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Principals hit out at school IT system glitches

A catalogue of errors in a new school IT system could lead to thousands of primary pupils receiving inaccurate assessments of their reading and writing ability.

And now the Belfast Telegraph can reveal the full extent of the crisis in the new £2.5m computer- based system that has affected hundreds of primary schools.

The chaos, which was first revealed by this paper several weeks ago, was yesterday compared to the IT meltdown suffered by Ulster Bank.

As well as 206 schools having now reported issues with the Northern Ireland Literacy Assessment (NILA) and the Northern Ireland Numeracy Assessment (NINA), angry principals have written to the Education Minister expressing their concerns about the ongoing crisis.

In correspondence seen by the Belfast Telegraph, which revealed the IT glitches plaguing schools, principals have told how:

l Lithuanian children who had just arrived here with no English were, according to the diagnostic tests, able to recognise familiar words and spell accurately.

l As the reports for parents use colour-coded circles and stars, some had to be coloured in by hand as some schools don't have colour printers.

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l Pupils with learning difficulties were receiving comments identical to children in the top educational group.

l Schools did not have the level of IT hardware and internet speeds required to run the tests.

l The assessments failed to meet the needs of deaf children with the problems described as worse than they were with the old Incas tests.

Ballymena Principals' Association has told Minister John O'Dowd: “Introducing an assessment tool that is unworkable, unreliable and not fit for purpose undermines the confidence of teachers, pupils and parents in the computer-based assessments.”

The letter urged: “Schools should not be required to share the outcomes with parents this year and your department should conduct a thorough consultation process with all primary schools to ensure that the new computer- based assessments are fit for purpose before becoming statutory.”

North Down Primary Principals' Group described the tests as “cruel” to children, who were left demoralised by the whole process.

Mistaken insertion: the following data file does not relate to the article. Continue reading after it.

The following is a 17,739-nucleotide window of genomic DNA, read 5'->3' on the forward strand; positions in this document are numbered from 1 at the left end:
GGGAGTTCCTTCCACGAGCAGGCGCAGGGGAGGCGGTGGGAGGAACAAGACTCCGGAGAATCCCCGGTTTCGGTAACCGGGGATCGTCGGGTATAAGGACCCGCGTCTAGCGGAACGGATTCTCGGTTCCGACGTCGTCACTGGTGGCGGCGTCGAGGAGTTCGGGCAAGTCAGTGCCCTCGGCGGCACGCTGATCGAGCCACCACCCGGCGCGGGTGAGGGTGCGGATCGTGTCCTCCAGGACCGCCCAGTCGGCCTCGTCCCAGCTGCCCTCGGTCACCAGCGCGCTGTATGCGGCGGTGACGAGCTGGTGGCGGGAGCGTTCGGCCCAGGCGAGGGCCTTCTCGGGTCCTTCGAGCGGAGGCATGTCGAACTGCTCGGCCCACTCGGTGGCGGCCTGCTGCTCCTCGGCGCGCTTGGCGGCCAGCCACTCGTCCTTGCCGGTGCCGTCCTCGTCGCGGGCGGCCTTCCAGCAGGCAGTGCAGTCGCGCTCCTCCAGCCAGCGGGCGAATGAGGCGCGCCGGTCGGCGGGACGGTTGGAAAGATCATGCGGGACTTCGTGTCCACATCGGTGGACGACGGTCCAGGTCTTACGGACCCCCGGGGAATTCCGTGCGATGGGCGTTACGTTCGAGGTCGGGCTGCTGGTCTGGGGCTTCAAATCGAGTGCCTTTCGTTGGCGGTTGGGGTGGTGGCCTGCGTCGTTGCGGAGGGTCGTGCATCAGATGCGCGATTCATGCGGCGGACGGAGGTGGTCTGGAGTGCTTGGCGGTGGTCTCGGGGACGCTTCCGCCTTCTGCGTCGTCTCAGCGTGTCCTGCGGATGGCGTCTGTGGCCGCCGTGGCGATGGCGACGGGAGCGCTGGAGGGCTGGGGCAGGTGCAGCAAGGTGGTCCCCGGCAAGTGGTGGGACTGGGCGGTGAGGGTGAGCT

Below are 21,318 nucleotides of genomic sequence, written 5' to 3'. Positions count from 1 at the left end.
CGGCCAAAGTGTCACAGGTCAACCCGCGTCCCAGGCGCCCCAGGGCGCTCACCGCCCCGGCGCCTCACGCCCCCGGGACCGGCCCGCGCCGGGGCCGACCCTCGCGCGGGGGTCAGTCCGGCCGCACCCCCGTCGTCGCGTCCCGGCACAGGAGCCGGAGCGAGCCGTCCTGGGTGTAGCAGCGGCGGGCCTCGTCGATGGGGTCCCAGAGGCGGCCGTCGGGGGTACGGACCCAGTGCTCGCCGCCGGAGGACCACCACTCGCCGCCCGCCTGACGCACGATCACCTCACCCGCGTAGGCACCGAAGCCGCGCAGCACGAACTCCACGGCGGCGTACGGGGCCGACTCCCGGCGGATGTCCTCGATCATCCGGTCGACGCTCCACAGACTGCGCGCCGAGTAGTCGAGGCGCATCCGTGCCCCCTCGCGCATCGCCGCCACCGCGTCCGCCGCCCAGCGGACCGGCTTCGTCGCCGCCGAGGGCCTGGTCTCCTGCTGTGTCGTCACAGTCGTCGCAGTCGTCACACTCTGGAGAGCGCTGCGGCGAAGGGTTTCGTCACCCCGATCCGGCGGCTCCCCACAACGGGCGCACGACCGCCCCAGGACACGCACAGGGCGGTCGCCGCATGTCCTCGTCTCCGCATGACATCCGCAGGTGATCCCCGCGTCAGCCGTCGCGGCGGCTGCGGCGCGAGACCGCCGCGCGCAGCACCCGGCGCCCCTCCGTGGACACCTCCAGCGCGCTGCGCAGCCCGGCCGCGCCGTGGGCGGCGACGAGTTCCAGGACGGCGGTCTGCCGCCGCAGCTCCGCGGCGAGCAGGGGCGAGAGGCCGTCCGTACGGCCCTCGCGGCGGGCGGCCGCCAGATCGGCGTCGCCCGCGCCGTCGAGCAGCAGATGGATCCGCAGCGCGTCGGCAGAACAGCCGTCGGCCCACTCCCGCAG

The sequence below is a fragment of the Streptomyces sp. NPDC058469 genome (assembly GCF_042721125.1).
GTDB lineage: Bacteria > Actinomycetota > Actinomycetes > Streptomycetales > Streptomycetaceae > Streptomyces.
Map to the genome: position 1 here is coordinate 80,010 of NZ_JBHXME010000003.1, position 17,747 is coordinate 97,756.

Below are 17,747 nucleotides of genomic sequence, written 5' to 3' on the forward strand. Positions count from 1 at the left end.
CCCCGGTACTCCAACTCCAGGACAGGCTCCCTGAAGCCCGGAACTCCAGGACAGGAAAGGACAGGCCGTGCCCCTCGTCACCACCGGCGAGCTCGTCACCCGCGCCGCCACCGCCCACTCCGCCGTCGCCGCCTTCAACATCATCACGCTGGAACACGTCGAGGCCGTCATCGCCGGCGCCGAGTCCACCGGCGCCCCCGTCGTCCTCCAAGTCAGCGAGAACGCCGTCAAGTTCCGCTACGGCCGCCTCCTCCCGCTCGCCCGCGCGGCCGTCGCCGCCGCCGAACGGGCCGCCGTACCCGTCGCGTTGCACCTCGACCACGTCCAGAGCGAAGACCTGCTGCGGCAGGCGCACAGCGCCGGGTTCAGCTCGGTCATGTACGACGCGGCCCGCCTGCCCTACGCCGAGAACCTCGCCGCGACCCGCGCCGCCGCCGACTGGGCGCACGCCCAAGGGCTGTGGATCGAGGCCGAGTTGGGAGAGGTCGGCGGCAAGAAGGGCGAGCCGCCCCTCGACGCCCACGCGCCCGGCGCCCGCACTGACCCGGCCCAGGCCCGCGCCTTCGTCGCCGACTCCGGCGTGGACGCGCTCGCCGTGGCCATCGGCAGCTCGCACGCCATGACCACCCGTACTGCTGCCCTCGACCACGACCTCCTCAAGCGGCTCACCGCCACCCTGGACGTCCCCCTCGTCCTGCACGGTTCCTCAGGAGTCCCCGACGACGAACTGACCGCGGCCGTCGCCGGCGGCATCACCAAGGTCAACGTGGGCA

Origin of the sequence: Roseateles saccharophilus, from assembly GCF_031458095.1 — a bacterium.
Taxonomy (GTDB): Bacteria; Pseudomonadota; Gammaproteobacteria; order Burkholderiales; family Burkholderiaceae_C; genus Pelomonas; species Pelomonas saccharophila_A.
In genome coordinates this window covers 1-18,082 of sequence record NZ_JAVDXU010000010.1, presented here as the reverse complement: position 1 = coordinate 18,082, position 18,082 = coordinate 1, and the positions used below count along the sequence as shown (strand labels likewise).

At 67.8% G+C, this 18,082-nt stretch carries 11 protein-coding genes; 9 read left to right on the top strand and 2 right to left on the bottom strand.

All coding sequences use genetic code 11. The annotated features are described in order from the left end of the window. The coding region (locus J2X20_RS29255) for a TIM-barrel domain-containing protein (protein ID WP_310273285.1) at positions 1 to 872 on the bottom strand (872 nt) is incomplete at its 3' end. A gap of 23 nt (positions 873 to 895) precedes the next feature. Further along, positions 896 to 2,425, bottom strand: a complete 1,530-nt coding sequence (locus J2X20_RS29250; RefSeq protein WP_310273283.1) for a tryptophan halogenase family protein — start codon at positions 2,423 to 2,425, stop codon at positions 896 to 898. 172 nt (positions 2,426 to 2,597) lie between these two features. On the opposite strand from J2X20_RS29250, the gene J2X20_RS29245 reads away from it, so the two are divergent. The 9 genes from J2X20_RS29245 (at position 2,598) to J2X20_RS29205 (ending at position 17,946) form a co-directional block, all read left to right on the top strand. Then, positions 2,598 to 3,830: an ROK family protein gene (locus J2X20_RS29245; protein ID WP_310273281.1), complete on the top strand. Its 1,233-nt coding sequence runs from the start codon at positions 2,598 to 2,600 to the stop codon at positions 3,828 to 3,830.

They have described the quality of feedback as “extremely poor” and reported how teachers found the “process extremely stressful”.

“As principals we feel very angry that the children have been subjected to these tests and that staff time has been wasted in this way.

We believe that pupils and staff deserve better. Clearly who ever made the decisions that resulted in NINAs and NILAs being forced on us has no regard for the welfare of either pupils or staff,” they added.

The National Deaf Children's Society (NDCS) has also raised concerns over the new NINA and NILA assessments.

Minister O'Dowd has ordered a full report on the debacle including an analysis of why the difficulties reported were not apparent when around one in four schools and 21,000 pupils took part in trials earlier this year.

This is just like Ulster Bank crisis, says MLA

By Lindsay Fergus

The IT glitches affecting hundreds of primary schools carrying out literacy and numeracy computer tests were likened to the crisis that rocked Ulster Bank over the summer.

North Antrim MLA Mervyn Storey told the education committee: “My worry is this is the Ulster Bank crisis in the Department of Education.”

Mr Storey, who is chairman of the committee which quizzed officials from the Department of Education and the Council for the Curriculum, Examinations and Assessment (CCEA), about the new computer-based assessments also expressed concerns about the reliability of the tests' findings.

He said: “Parents are being provided with reports that do not reflect their children's ability. If that diagnostic test is not able to give us accurate information then we have to question seriously why are we doing it.”

Department officials stated that resolving the issue was a priority.

Lagan Valley MLA Jonathan Craig told the committee that his local principals' association had reported that 52 of its schools had encountered problems.

The department refuted claims the tests had disrupted children's education. Official Katrina Godfrey said that more than 55,000 pupils had completed tests that did not have to be concluded until December.

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